A press for gluing stacked bowl blanks
Until recently, I used my drill press to clamp layers of wood together for vases or bowl blanks. Problem is, the drill press isn't really designed for this task, and I actually bent the rack gear on a large drill press doing it. After that, I decided there had to be a better—and less expensive—way.
So, I came up with the clamping fixture shown in the drawing. The heart of the system is a simple veneer-press screw costing less than $20 (part no. 143569 at Woodcraft, 800/225-1153 or www.woodcraft.com). I made the sides and bridge from 3⁄4 x 3" hardwood scraps, and the base from some leftover plywood.
After assembling the base, sides, and bridge, I removed the swivel from the end of the veneer-press screw, drilled a hole slightly larger than the screw in the center of the bridge, then mounted the screw as shown. Finally, I mounted a shop-made hardwood clamp pad to the swivel.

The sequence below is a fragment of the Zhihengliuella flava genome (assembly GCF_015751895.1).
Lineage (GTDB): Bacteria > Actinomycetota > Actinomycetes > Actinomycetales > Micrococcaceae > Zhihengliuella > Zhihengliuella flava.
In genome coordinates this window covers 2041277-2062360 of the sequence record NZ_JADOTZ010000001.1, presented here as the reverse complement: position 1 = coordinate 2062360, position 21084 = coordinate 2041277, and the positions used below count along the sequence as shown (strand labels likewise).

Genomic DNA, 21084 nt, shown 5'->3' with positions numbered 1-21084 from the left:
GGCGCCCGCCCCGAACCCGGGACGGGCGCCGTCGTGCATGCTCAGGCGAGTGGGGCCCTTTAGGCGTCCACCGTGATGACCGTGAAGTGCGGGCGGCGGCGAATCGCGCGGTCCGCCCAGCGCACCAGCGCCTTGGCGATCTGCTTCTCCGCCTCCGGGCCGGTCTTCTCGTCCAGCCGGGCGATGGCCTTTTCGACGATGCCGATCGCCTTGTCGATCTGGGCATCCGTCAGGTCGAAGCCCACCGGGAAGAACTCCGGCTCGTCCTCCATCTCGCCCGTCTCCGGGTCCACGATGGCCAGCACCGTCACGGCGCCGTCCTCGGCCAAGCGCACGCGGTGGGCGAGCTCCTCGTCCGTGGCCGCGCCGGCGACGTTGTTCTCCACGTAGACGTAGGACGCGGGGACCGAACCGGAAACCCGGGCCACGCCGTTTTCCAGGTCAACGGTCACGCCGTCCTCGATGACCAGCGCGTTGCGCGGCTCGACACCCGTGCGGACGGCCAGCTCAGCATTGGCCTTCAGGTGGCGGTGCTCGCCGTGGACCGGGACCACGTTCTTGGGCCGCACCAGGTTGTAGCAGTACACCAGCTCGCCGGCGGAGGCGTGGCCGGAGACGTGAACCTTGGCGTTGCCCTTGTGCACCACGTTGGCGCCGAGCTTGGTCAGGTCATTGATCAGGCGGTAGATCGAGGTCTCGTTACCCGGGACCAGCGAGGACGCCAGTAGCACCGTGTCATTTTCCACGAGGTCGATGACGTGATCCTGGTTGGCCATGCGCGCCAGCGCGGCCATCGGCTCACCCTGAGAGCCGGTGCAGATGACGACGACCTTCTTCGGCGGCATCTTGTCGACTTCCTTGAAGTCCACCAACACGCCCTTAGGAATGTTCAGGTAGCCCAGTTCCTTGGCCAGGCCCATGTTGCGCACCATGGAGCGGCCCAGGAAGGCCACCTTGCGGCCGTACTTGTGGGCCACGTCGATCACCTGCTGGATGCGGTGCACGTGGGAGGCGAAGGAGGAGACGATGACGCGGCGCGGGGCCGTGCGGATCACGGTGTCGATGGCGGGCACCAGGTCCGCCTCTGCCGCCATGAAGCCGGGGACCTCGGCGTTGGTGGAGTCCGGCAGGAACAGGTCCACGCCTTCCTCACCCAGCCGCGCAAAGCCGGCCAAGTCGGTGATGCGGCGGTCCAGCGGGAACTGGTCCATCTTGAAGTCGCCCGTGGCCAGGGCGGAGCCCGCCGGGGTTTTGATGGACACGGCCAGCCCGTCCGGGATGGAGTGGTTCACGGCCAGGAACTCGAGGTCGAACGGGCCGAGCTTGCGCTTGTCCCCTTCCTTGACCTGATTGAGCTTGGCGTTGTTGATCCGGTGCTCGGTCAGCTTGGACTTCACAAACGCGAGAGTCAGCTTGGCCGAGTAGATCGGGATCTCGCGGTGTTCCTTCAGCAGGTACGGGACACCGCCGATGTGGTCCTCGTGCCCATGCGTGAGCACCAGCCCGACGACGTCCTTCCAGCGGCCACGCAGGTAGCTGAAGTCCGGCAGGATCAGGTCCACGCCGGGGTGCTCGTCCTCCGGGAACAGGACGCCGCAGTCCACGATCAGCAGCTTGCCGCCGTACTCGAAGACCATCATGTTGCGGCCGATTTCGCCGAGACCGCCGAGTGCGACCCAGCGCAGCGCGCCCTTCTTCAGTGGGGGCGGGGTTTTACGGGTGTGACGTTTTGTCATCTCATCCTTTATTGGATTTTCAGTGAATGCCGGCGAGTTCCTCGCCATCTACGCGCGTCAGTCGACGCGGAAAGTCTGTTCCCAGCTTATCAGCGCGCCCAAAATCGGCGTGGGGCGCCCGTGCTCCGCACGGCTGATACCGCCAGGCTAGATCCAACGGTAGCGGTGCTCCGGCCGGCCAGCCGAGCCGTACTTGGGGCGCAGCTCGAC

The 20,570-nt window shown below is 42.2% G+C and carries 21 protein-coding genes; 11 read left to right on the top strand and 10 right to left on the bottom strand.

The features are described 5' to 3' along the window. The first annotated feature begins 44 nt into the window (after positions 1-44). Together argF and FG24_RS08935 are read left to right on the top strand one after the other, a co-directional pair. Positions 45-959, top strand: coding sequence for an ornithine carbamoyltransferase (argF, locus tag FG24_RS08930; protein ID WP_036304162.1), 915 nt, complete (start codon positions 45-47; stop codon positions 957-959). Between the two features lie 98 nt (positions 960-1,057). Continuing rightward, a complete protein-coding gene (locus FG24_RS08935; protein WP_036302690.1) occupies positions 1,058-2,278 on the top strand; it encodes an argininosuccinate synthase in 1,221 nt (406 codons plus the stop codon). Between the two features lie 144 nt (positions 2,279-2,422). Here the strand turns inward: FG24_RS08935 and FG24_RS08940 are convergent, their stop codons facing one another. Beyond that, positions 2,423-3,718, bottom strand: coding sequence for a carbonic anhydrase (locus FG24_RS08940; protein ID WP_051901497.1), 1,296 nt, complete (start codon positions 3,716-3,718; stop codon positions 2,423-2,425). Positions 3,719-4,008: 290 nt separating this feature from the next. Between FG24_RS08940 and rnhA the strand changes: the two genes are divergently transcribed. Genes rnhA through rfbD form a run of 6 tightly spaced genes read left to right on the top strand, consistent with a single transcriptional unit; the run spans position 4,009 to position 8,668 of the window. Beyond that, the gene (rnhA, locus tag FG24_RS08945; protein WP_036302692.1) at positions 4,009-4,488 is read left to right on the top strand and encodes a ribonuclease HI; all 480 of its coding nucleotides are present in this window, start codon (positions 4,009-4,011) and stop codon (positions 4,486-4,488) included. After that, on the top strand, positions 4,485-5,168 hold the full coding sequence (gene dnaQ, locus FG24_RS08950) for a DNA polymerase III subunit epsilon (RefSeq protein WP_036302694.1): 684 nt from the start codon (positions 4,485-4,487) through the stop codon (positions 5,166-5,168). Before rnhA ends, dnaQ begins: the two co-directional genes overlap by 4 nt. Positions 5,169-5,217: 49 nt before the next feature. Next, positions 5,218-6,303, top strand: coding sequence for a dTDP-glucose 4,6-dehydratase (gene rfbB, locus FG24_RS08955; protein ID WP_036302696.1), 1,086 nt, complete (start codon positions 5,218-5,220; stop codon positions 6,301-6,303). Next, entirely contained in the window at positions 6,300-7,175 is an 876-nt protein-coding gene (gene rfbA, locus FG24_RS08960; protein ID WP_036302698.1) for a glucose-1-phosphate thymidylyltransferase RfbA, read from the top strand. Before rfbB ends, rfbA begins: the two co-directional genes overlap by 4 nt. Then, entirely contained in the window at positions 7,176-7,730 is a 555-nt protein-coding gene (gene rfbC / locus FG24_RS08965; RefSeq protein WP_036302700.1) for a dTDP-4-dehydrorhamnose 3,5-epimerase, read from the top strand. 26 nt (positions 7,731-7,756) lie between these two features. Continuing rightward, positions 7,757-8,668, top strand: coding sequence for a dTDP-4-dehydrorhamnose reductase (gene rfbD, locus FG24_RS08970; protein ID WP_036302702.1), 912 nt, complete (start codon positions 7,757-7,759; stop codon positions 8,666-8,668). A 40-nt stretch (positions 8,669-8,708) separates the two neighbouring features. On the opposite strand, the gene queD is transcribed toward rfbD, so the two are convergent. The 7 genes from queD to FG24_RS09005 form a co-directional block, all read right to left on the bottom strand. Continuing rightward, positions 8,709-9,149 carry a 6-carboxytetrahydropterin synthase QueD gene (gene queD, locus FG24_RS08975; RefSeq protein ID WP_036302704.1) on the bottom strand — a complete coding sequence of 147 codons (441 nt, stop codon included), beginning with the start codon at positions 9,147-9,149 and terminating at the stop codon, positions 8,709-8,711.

This clamping fixture works great and provides even pressure, reducing the likelihood of collapsing the segments below the new glue joint. The screw isn't long enough to reach the bottom layers of a glue-up by itself, so I keep a handful of hardwood spacers on hand that I can stack between the clamping pad and lathe faceplate.
—Bob Weigel, Tucson
For more in-depth information on gluing and clamping, visit our Gluing and Clamping section in the WOOD Store.